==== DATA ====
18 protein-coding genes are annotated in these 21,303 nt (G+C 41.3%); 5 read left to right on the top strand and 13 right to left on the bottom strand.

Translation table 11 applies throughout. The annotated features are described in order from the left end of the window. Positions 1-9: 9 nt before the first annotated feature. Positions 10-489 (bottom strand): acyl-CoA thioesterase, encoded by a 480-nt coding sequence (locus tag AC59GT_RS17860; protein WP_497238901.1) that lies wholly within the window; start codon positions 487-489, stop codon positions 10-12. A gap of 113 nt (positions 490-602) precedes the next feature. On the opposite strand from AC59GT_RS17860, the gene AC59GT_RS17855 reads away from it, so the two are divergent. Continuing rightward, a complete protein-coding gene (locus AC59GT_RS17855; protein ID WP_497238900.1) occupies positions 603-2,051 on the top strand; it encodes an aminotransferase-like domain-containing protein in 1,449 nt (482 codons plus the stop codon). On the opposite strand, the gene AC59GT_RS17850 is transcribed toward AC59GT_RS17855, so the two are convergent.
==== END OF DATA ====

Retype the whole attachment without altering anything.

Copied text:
18 protein-coding genes are annotated in these 21,303 nt (G+C 41.3%); 5 read left to right on the top strand and 13 right to left on the bottom strand.

Translation table 11 applies throughout. The annotated features are described in order from the left end of the window. Positions 1-9: 9 nt before the first annotated feature. Positions 10-489 (bottom strand): acyl-CoA thioesterase, encoded by a 480-nt coding sequence (locus tag AC59GT_RS17860; protein WP_497238901.1) that lies wholly within the window; start codon positions 487-489, stop codon positions 10-12. A gap of 113 nt (positions 490-602) precedes the next feature. On the opposite strand from AC59GT_RS17860, the gene AC59GT_RS17855 reads away from it, so the two are divergent. Continuing rightward, a complete protein-coding gene (locus AC59GT_RS17855; protein ID WP_497238900.1) occupies positions 603-2,051 on the top strand; it encodes an aminotransferase-like domain-containing protein in 1,449 nt (482 codons plus the stop codon). On the opposite strand, the gene AC59GT_RS17850 is transcribed toward AC59GT_RS17855, so the two are convergent.